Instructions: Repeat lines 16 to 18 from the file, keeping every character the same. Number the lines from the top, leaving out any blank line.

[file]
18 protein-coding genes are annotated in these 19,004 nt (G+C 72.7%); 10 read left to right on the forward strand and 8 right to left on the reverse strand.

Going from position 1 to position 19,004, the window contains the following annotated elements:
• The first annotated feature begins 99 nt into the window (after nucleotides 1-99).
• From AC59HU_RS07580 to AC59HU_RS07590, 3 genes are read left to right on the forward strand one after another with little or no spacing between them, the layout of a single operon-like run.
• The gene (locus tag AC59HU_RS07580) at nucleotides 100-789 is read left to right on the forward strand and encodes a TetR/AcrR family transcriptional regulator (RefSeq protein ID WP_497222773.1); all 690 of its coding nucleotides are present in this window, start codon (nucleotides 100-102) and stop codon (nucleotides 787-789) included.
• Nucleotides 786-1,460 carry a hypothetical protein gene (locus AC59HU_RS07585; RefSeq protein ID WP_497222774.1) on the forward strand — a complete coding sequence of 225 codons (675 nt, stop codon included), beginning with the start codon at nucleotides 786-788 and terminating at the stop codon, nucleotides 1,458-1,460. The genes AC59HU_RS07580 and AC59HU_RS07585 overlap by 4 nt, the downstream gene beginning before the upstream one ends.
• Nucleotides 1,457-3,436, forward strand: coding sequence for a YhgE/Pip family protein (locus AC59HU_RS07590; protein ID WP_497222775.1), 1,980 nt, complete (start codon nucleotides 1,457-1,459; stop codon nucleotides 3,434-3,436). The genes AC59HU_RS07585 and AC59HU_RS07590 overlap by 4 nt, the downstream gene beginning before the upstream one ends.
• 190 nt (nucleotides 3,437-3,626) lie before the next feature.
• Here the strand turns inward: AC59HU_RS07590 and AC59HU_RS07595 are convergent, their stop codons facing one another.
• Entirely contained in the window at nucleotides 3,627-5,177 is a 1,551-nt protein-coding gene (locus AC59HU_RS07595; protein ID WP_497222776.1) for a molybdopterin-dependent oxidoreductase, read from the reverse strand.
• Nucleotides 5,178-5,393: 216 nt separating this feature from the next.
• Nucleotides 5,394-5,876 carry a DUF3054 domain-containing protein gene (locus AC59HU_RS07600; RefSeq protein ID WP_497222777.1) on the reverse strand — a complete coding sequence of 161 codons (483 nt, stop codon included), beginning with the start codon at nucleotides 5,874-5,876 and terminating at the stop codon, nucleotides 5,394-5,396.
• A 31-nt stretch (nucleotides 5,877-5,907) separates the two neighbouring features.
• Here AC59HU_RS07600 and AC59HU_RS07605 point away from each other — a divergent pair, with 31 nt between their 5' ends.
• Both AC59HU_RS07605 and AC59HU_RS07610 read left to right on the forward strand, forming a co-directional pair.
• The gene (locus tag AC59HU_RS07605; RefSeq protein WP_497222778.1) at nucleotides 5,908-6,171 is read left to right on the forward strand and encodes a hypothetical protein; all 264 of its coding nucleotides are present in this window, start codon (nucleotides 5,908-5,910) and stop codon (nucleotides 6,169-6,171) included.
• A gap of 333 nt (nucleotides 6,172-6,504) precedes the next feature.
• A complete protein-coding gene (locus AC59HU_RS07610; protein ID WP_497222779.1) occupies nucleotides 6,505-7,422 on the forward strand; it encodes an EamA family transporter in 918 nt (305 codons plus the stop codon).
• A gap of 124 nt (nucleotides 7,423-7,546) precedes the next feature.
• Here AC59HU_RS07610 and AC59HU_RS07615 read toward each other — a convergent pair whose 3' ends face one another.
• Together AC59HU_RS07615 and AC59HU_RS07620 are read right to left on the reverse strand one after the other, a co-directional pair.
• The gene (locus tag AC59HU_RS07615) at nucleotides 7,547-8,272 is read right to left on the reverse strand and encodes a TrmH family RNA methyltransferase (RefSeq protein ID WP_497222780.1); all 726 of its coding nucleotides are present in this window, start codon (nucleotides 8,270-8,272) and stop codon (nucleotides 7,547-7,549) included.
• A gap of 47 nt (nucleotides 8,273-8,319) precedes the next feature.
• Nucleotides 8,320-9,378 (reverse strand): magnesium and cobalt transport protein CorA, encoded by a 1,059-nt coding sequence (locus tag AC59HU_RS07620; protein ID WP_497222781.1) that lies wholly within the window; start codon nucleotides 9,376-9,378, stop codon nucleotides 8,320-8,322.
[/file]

• The gene (locus tag AC59HU_RS07605; RefSeq protein WP_497222778.1) at nucleotides 5,908-6,171 is read left to right on the forward strand and encodes a hypothetical protein; all 264 of its coding nucleotides are present in this window, start codon (nucleotides 5,908-5,910) and stop codon (nucleotides 6,169-6,171) included.
• A gap of 333 nt (nucleotides 6,172-6,504) precedes the next feature.
• A complete protein-coding gene (locus AC59HU_RS07610; protein ID WP_497222779.1) occupies nucleotides 6,505-7,422 on the forward strand; it encodes an EamA family transporter in 918 nt (305 codons plus the stop codon).